In the tragedy of 2001, we learned that every person counts and each of us counts on every person. That "We the people" designates a body of irreplaceable persons.
May our conduct as a nation be worthy of these legacies.
Sister Mary Aquin O'Neill
The writer directs the Mount St. Agnes Theological Center for Women.
Cracking open our isolation
What's in any anniversary? What goes around comes around, but we in America used to feel that this adage mostly applied to others, not ourselves.
We've led the First World in progress, always building and climbing higher; before too long we'll touch the sky. We follow the path of time like an arrow, not a circle, and have believed we could and ought to always move on.
Unlike whatever them isn't us, we have for most of a century lost touch with the cycles of eternal return -- their fatalism and their promise of wholeness.
So today is no different from any other -- just one more step on the stairway to whatever heaven we imagine as our goal.
Today, like the day before yesterday and the day after tomorrow, we have the same choice: whether to learn to live unhoused from our towering isolation, or try to build it up again and crawl back into it.
Madison Smartt Bell
The writer is a novelist who teaches writing at Goucher College.
A day of fasting, grief and reflection
Today, on the first anniversary of Sept. 11, and for the next two days, many friends, (Muslims and non-Muslims) will be joining my wife and I in commemorating the deaths of all innocent victims of Sept. 11 by fasting from sunrise to sunset. For me, this will be a time for renewed grief, remembrance and contemplation about what happened, why it happened and also the aftermath of Sept. 11.
I will be fasting, and urge all Muslim-Americans to fast and to contemplate how and why such odious crimes were committed in the name of Islam, a peaceful religion.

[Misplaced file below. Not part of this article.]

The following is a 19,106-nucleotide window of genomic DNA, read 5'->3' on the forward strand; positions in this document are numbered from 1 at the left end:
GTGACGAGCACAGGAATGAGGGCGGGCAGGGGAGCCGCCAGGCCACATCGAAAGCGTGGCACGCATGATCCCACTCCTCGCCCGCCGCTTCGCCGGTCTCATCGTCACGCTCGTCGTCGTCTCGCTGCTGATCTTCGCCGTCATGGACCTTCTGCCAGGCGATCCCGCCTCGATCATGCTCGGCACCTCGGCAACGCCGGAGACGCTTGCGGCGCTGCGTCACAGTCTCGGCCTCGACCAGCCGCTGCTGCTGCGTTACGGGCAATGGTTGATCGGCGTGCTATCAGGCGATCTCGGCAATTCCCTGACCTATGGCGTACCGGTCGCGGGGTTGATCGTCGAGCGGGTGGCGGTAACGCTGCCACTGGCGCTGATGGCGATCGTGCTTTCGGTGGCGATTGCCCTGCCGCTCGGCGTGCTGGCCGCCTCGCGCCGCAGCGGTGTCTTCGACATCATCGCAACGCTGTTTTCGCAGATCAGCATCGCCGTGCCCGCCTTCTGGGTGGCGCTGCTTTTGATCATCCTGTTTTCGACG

I am neither the king of Saudi Arabia nor the mufti of Mecca, but a simple man, an Arab- and Muslim-American. In the name of my misused religion, heritage and culture, I ask the families who lost loved ones for forgiveness. My prayers and thoughts are with you.
As a member of the Arab- and Muslim-American community, I feel and share with all Americans the deep pain and sorrow about what happened on Sept. 11.
And I urge my fellow Americans, the media and politicians not to stigmatize the Arab- and Muslim-American communities and not to blame them for the heinous crimes committed a year ago.
I beseech everyone not to associate an entire community with the acts and crimes of individuals. We are part of you. Your grief is our grief.
The writer teaches German at McDaniel College.
Compassion breaks barriers of ethnicity
Regardless of our nationality, on Sept. 11, 2001, at Ground Zero, we were all the same -- black, white, Native American, Hispanic, Arab-American, all covered in ash and heartbroken. All the same. Americans in mourning.